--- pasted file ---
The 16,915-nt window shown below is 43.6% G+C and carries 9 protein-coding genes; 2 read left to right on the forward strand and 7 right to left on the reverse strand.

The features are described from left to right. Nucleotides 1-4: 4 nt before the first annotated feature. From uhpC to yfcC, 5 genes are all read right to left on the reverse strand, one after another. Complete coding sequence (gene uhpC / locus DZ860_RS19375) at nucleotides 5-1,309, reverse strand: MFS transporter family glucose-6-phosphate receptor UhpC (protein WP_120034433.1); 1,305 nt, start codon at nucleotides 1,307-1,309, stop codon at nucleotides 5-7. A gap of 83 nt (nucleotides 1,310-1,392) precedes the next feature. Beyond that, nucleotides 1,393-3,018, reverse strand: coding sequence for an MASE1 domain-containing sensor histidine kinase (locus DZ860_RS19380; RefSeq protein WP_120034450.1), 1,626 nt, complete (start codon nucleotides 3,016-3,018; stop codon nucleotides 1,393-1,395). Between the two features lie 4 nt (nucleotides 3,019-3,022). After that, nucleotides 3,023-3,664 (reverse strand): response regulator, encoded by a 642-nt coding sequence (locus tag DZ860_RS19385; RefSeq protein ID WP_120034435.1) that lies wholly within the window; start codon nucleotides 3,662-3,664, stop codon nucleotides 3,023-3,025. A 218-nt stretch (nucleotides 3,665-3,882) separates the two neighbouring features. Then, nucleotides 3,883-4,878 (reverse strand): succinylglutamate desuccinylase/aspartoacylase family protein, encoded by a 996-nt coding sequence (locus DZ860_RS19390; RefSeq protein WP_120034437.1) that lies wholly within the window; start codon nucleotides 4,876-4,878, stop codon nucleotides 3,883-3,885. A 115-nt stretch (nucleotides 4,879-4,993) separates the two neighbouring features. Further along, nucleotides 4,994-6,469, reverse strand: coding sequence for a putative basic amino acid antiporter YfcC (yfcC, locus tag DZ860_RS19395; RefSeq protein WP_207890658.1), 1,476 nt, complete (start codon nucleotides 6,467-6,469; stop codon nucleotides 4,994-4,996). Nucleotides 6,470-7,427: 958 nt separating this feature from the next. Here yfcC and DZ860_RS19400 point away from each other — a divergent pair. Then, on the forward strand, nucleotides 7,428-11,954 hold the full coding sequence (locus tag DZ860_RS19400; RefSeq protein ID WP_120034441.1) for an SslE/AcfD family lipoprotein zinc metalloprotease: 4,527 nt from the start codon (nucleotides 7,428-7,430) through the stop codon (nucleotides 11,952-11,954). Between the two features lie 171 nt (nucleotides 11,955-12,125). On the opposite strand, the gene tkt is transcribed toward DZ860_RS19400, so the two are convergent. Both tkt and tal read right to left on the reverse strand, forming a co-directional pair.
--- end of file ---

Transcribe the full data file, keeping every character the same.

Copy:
The 16,915-nt window shown below is 43.6% G+C and carries 9 protein-coding genes; 2 read left to right on the forward strand and 7 right to left on the reverse strand.

The features are described from left to right. Nucleotides 1-4: 4 nt before the first annotated feature. From uhpC to yfcC, 5 genes are all read right to left on the reverse strand, one after another. Complete coding sequence (gene uhpC / locus DZ860_RS19375) at nucleotides 5-1,309, reverse strand: MFS transporter family glucose-6-phosphate receptor UhpC (protein WP_120034433.1); 1,305 nt, start codon at nucleotides 1,307-1,309, stop codon at nucleotides 5-7. A gap of 83 nt (nucleotides 1,310-1,392) precedes the next feature. Beyond that, nucleotides 1,393-3,018, reverse strand: coding sequence for an MASE1 domain-containing sensor histidine kinase (locus DZ860_RS19380; RefSeq protein WP_120034450.1), 1,626 nt, complete (start codon nucleotides 3,016-3,018; stop codon nucleotides 1,393-1,395). Between the two features lie 4 nt (nucleotides 3,019-3,022). After that, nucleotides 3,023-3,664 (reverse strand): response regulator, encoded by a 642-nt coding sequence (locus tag DZ860_RS19385; RefSeq protein ID WP_120034435.1) that lies wholly within the window; start codon nucleotides 3,662-3,664, stop codon nucleotides 3,023-3,025. A 218-nt stretch (nucleotides 3,665-3,882) separates the two neighbouring features. Then, nucleotides 3,883-4,878 (reverse strand): succinylglutamate desuccinylase/aspartoacylase family protein, encoded by a 996-nt coding sequence (locus DZ860_RS19390; RefSeq protein WP_120034437.1) that lies wholly within the window; start codon nucleotides 4,876-4,878, stop codon nucleotides 3,883-3,885. A 115-nt stretch (nucleotides 4,879-4,993) separates the two neighbouring features. Further along, nucleotides 4,994-6,469, reverse strand: coding sequence for a putative basic amino acid antiporter YfcC (yfcC, locus tag DZ860_RS19395; RefSeq protein WP_207890658.1), 1,476 nt, complete (start codon nucleotides 6,467-6,469; stop codon nucleotides 4,994-4,996). Nucleotides 6,470-7,427: 958 nt separating this feature from the next. Here yfcC and DZ860_RS19400 point away from each other — a divergent pair. Then, on the forward strand, nucleotides 7,428-11,954 hold the full coding sequence (locus tag DZ860_RS19400; RefSeq protein ID WP_120034441.1) for an SslE/AcfD family lipoprotein zinc metalloprotease: 4,527 nt from the start codon (nucleotides 7,428-7,430) through the stop codon (nucleotides 11,952-11,954). Between the two features lie 171 nt (nucleotides 11,955-12,125). On the opposite strand, the gene tkt is transcribed toward DZ860_RS19400, so the two are convergent. Both tkt and tal read right to left on the reverse strand, forming a co-directional pair.